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Food Safety Wednesday, 15 July, 1998, 10:26 GMT 11:26 UK
Food minister defends genetic crops
graphic of produce
The Prince refuses to eat genetically-modified foods
The Food Safety Minister Jeff Rooker has acknowledged the Prince of Wales's concerns about genetically-engineered foods, but has insisted there are strict controls in place to ensure consumers' safety.

In an outspoken appeal, Prince Charles said the development of genetically-altered foods "takes mankind into realms that belong to God, and to God alone".

His message, delivered in an interview published in the Daily Telegraph newspaper, drew attention to what he sees as important "ethical and practical considerations" which, he says, have not been tackled.

Prince backs call for moratorium

The Prince supported English Nature's call for a moratorium on the introduction of some pesticide-tolerant genetically-modified crops, which some campaigners fear could harm wildlife.

"The lesson of BSE and other entirely man-made disasters in the cause of 'cheap food' is surely that it is the unforeseen consequences which present the greatest cause for concern," he said.
Prince Charles
The Prince's ecological credentials are well known

Mr Rooker said the Prince was entitled to his opinions, but there were already appropriate safeguards.

"We have very strict and rigorous regulatory controls over genetic modification whether it's in terms of foods or medicines," he said.

"These products are not put on the market without thorough examination and checks and balances by not just the companies but independent assessors. Anyone with concerns is entitled to have them. We all have them in a way."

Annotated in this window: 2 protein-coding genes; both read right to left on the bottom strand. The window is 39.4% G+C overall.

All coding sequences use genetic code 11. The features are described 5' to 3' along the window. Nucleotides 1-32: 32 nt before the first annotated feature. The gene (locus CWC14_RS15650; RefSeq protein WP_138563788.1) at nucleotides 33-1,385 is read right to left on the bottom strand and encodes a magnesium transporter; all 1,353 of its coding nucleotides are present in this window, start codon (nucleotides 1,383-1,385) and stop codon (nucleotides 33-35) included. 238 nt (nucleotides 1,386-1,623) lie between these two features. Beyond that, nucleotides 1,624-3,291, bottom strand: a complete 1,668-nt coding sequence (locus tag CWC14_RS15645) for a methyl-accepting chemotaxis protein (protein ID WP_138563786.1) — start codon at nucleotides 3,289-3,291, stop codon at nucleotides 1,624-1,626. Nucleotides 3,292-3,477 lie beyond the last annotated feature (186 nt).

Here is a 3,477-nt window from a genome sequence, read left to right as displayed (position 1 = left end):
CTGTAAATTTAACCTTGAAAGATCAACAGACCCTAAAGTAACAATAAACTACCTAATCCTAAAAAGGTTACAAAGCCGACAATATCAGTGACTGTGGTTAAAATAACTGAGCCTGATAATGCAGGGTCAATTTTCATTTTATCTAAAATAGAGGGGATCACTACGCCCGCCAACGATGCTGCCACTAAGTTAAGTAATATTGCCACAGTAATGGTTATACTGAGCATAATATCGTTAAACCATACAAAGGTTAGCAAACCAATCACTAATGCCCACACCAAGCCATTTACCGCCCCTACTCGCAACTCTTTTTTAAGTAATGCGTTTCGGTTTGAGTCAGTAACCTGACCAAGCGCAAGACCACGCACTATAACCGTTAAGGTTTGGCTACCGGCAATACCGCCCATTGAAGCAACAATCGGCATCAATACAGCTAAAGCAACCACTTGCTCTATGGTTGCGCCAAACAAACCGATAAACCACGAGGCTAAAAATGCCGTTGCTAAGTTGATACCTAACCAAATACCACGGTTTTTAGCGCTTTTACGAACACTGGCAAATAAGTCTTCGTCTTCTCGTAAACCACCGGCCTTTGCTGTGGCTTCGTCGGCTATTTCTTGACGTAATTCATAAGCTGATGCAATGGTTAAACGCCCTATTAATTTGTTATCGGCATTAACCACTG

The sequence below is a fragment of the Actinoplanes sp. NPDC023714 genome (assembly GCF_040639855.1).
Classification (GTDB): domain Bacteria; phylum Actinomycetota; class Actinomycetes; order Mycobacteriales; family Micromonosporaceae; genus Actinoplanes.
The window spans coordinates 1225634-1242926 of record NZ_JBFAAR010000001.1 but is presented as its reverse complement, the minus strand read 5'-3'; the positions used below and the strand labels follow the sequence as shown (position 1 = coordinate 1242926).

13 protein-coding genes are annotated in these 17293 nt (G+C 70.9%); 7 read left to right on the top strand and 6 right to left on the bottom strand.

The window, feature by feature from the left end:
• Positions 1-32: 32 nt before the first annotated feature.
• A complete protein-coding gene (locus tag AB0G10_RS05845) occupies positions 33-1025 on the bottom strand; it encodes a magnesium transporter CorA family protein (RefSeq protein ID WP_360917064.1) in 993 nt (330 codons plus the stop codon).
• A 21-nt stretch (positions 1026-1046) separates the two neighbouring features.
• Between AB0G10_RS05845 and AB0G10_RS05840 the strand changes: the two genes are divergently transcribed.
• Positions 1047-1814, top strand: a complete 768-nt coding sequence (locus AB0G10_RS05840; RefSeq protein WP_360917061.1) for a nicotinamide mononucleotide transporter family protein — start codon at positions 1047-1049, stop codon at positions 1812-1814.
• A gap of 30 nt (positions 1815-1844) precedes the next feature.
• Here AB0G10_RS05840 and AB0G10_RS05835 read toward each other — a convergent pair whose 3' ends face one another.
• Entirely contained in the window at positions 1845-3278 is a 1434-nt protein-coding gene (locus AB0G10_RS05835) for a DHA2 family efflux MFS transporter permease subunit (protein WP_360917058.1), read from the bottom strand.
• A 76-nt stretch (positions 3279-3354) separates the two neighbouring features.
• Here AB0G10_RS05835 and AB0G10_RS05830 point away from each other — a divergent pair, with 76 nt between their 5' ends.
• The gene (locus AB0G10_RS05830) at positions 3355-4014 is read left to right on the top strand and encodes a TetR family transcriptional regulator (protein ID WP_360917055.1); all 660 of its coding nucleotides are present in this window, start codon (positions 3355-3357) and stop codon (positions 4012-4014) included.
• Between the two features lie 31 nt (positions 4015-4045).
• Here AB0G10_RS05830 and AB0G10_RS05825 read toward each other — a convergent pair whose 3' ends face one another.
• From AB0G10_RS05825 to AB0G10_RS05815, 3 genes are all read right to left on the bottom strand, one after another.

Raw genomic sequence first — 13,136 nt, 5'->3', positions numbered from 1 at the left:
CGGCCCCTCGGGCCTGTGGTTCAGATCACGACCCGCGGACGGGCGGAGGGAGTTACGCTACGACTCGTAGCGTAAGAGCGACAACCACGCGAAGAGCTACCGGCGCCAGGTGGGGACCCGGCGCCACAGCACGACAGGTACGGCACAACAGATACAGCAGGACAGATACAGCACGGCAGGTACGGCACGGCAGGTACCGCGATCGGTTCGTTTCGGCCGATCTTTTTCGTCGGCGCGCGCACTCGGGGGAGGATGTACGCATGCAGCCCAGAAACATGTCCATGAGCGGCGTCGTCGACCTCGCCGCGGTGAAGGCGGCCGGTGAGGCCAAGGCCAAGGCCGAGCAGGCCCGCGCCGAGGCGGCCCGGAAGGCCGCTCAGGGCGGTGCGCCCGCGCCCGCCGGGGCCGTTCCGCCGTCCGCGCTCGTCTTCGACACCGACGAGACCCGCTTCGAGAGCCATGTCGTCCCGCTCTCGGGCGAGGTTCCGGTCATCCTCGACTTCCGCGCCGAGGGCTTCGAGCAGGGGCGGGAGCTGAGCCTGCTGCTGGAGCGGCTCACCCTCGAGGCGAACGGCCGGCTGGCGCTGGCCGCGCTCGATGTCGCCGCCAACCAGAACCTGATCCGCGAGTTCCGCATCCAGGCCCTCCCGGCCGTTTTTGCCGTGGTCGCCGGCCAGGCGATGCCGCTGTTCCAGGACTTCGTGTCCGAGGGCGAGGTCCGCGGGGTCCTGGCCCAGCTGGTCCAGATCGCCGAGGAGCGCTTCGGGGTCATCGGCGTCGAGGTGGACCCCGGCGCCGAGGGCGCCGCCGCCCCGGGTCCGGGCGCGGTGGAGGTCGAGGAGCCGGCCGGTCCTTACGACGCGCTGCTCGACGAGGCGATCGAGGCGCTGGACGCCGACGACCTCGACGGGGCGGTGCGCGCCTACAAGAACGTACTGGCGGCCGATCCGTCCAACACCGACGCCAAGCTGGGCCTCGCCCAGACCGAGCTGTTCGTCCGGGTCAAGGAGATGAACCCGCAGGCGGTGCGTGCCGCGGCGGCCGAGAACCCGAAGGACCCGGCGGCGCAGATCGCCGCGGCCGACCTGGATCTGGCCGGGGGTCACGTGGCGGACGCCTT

Food companies defend their actions

The Prince's intervention follows the launch on Saturday of a 1m advertising campaign by an American-based biotechnology company, Monsanto.

It aims to persuade British consumers that genetically-modified crops will help them and the environment. Among the firm's new wave of produce are: soya, maize and tomatoes. All are genetically changed to make them pest-resistant or stay fresh longer.

Monsanto's Technical Manager, Dr Colin Merritt, responded to the prince's comments by saying no-one should be denied the choice of food modified by genetic engineering.

"If you look at the way we have bred crops for thousands of years, we don't see many people using crops we grew 100 or 1,000 years ago.

"It's the same process. The development of new breeds of crops has been going on for many, many years. The old varieties are still available but rarely used because the new crops are better," he said.

He said there were many similarities between historic changing of crops and today's science: "We have been changing the genetic structure through cross-breeding, chemicals, hybridisation, and so on.

"All that's different is that we now understand the chemistry and the genetics far more than we did and we can use a slightly wider range of choice of material."

He rejected as "irresponsible nonsense" claims that his firm was seeking corporate power by selling farmers both seed and its own patented pesticide. Farmers did not have to buy his company's products, he said.

'Don't let the genie out of the bottle'

The Prince's remarks were welcomed by Robin Maynard, a food campaigner for the environmental group, Friends of the Earth.

"His fears are shared by millions of people in the UK who are already being forced to eat genetically altered food against their will," he said.

"The government must listen to the public fears articulated by Prince Charles before this dangerous genie is let out of the bottle."

BBC News
BBC science correspondent James Wilkinson says the Prince's intervention will make life harder for the genetic food industry
BBC News
Monsanto's Dr Colin Merritt clashes with Patrick Holden of the Soil Association over the safety of genetic food
See also:

08 Jun 98 | Food Safety
08 Jun 98 | Europe
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